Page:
Business Statistics of the United States: Patterns of Economic Change. 24th ed. Bernan. 494p. ed. by Susan Ockert. ISBN 9781641433389. $189.

Edited by Ockert (The History of Social Change in America), this detailed resource examines key economic performance indicators in the United States since 1913, including gross domestic product, personal income, spending, saving, employment, and unemployment. Charts and graphs make the information easier to understand, and the data is reputable, taken from the Bureau of Labor Statistics, the Bureau of Economic Analysis, and the U.S. Department of the Treasury. An ideal first step for patrons trying to make sense of the American economy.

General reference

Halliday, Stephen. An Underground Guide to Sewers: Or: Down, Through and Out in Paris, London, New York &c. MIT. 256p. ISBN 9780262043342. $34.95.

Effective sewage disposal doesn’t just make city living more pleasant; it is lifesaving. Halliday, lecturer for Gresham College in London, chronicles the urban journey to create reliable clean water sources and methods of waste disposal, including ancient stone drains, collector sewers to gather waste in 1860s Paris, a water dam in Australia, and London’s “particularly horrifying” 2017 Whitechapel fatberg. The vintage photos, maps, and diagrams have undeniable beauty, despite the earthiness of the subject matter. (LJ 2/20)

Schiller, David. Guitar: The World’s Most Seductive Instrument. Workman. 216p. ISBN 9781523507726. $35.

Bound in a slipcase that looks and feels like a guitar case, this volume documents 200 of the world’s most famous six-strings. Presenting sumptuous photographs and detailed information on model, type, and backstory, Schiller (The Little Zen Companion) examines instruments used by the likes of Jimi Hendrix, George Harrison, and Prince. Readers will marvel at the oddities here—such as the Pikasso II, with four necks and 42 strings. (LJ 10/19)

health & medicine

Salem Health: Infectious Diseases and Conditions. 2d ed. 3 vols. Salem. ISBN 9781642650488. $395.

As the panic that’s spread in the wake of the coronavirus disease 2019 (COVID-19) outbreak demonstrates, accurate, trustworthy health information is always in high demand. Tackling everything from abscesses and athlete’s foot to yellow fever and zygomycosis, this broad and wide-ranging overview covers the origins of diseases, effects, treatments, and more. Accessible enough for lay readers yet with enough detail to meet researchers’ and professionals’ approval, this latest edition is a must for libraries updating their health reference sections. (LJ 8/19)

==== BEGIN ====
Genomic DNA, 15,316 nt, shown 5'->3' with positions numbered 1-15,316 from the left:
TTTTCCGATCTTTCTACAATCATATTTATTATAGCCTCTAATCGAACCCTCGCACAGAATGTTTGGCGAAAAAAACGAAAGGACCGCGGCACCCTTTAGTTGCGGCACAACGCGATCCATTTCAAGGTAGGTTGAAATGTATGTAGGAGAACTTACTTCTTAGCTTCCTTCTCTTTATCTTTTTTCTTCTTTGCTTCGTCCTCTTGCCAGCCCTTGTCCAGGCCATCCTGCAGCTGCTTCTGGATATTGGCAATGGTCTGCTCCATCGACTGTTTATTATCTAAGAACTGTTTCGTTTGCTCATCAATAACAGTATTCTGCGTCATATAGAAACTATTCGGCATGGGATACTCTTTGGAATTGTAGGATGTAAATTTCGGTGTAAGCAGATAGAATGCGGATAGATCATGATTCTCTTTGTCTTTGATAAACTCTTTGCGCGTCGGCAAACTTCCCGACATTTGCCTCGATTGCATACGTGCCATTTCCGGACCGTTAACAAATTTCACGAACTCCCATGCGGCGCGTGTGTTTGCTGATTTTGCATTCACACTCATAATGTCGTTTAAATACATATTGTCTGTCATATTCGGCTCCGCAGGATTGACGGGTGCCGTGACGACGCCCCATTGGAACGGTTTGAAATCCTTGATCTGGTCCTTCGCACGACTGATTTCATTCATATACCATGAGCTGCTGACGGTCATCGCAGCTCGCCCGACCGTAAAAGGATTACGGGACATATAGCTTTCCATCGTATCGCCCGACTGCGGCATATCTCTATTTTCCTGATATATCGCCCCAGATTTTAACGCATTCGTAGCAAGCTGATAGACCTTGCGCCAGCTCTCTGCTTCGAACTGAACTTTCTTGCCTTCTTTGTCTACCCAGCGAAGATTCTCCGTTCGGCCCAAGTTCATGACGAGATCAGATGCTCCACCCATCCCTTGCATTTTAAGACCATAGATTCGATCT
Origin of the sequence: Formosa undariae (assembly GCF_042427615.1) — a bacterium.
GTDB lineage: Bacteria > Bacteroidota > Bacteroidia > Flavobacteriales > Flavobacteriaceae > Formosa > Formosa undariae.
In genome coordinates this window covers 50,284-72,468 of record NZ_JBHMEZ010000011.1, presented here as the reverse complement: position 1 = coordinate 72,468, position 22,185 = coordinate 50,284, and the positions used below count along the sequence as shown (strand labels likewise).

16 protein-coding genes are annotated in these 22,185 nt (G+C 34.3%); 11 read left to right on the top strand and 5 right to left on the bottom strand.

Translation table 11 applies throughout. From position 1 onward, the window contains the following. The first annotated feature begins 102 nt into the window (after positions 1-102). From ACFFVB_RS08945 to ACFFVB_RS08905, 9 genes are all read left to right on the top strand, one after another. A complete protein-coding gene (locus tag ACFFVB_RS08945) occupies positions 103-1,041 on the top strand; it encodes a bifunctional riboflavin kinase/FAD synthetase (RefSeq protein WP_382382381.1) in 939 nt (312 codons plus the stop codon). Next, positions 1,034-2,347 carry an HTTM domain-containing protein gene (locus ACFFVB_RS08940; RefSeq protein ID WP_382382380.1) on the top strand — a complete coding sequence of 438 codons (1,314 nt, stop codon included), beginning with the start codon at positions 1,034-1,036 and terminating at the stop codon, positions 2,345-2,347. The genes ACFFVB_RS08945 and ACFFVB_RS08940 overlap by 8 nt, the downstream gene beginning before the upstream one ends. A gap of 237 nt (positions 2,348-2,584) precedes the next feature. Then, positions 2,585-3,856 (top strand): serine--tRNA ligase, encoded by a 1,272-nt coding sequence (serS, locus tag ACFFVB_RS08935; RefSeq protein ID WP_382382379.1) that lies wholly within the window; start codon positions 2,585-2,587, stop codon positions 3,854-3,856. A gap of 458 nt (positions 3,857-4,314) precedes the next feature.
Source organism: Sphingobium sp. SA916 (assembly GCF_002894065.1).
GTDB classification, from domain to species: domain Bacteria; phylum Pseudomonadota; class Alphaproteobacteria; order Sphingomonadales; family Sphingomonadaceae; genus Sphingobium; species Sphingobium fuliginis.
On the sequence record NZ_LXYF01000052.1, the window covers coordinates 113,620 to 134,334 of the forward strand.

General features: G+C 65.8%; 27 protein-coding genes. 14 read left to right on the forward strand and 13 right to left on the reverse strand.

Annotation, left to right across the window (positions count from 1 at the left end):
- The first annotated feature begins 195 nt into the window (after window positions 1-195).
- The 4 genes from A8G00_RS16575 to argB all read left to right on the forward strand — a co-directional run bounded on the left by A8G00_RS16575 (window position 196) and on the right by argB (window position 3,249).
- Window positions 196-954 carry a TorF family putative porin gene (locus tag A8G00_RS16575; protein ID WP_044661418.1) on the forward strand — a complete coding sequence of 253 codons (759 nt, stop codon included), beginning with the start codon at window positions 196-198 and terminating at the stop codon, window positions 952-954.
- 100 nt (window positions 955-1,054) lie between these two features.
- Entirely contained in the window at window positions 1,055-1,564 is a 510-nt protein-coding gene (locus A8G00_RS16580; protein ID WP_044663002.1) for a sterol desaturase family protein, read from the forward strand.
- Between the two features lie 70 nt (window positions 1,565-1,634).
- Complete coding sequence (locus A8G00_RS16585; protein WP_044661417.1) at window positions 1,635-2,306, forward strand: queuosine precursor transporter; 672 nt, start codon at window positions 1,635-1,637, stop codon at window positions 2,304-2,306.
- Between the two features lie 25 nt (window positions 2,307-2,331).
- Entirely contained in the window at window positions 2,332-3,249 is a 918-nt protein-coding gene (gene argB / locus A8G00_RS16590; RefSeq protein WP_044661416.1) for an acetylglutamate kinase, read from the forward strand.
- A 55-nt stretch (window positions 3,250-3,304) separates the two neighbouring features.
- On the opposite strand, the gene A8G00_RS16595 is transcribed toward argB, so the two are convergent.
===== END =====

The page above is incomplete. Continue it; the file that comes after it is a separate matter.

Bartrop, Paul R. & Eve E. Grimm. Perpetrating the Holocaust: Leaders, Enablers, and Collaborators. ABC-CLIO. 446p. ISBN 9781440858963. $105.

Of the thousands responsible for the Shoah, this volume succinctly summarizes the careers of almost 150. Condensed accounts of the perpetrators’ childhoods convey a sense of interwar Weimar Republic and the anti-Semitism rampant from Egypt to Latvia, and track the rise of Adolf Hitler. Genocide scholar Bartrop and Holocaust consultant Grimm chillingly demonstrate how widespread in Europe was support for, and participation in, the Final Solution—and how many of the perpetrators never faced justice.

Brooks, F. Erik & Glenn L. Starks. African Americans and the Presidents: Politics and Policies from Washington to Trump. Greenwood. 318p. ISBN 9781440862113. $94.

Brooks (humanities & social sciences, Kentucky State Univ.) and Starks (public administration & policy, Walden Univ., MN) carefully analyze the policies, agendas, and moral positions all 45 U.S. presidents have taken in addressing the social, cultural, political, and legal concerns and rights of African Americans. Arguing that presidents’ actions are based not on personal agendas but on political and social climates, the authors avoid editorializing—no mean feat, given the subject—as they offer precise articles backed up by excellent documentation. (LJ 8/19)

Conspiracies and Conspiracy Theories in American History. 2 vols. ABC-CLIO. 812p. ed. by Christopher R. Fee & Jeffrey B. Webb. ISBN 9781440858109. $198.

Despite the sensationalism associated with many of the topics covered here—crop circles, the Kennedy assassination, HIV-AIDS denialism—Fee (English, Gettysburg Coll.) and Webb (American history, Huntington Univ.) offer a balanced exploration of conspiracy theories and why they are so pervasive in U.S. culture. Americans will be debating these conspiracies—and new ones—for years to come; this accurate encyclopedia will help stem the tide of misinformation. (LJ 9/19)

50 Events That Shaped African American History: An Encyclopedia of the American Mosaic. 2 vols. ABC-CLIO. 850p. ed. by Jamie J. Wilson. ISBN 9781440837869. $204.

Through 50 well-chosen snapshots, Wilson (history, Salem State Univ.) brings to vivid life five centuries of African American history, from the slave trade to the Civil War and Reconstruction to the civil rights movement to Black Lives Matter and beyond. Display this one during Black History Month—and year round. (LJ 2/20)